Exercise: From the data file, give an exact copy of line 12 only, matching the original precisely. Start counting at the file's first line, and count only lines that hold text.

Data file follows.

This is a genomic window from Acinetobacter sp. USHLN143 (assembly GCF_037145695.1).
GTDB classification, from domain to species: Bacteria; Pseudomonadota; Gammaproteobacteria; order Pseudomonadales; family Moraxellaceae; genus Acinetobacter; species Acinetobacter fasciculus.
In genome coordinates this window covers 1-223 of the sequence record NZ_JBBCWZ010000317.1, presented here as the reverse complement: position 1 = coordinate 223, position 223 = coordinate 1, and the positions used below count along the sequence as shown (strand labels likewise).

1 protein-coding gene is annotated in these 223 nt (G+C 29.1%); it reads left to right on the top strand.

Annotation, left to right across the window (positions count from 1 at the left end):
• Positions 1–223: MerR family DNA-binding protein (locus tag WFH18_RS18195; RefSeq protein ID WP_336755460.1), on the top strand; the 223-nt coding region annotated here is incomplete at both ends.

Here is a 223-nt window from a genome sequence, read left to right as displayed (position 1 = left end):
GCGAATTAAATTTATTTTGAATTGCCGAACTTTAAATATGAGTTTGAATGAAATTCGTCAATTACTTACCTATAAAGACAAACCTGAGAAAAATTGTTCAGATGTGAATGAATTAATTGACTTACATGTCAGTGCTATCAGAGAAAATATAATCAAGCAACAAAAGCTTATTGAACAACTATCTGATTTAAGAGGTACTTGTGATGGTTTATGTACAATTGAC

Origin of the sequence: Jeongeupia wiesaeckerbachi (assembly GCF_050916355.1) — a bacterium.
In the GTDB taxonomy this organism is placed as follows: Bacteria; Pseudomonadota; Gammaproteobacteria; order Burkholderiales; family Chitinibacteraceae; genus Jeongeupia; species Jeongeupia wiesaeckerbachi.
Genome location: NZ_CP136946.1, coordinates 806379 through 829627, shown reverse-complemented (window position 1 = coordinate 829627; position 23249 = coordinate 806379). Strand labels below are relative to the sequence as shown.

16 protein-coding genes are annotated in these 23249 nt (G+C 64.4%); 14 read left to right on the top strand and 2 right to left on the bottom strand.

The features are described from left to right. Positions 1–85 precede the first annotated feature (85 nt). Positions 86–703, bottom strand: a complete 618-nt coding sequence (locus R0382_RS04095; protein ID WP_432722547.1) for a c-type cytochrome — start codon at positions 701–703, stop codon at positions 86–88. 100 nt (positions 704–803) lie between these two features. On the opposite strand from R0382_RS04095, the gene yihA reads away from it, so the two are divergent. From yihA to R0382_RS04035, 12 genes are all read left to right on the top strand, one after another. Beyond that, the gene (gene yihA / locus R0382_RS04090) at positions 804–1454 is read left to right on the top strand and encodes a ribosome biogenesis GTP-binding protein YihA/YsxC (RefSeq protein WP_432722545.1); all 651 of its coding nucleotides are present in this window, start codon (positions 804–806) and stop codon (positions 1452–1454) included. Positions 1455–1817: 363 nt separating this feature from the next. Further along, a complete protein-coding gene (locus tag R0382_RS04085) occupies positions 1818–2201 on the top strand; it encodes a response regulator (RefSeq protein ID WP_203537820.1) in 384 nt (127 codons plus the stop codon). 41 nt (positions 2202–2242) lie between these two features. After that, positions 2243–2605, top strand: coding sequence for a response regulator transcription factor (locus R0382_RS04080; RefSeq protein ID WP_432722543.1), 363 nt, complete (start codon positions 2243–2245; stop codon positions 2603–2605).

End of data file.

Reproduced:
16 protein-coding genes are annotated in these 23249 nt (G+C 64.4%); 14 read left to right on the top strand and 2 right to left on the bottom strand.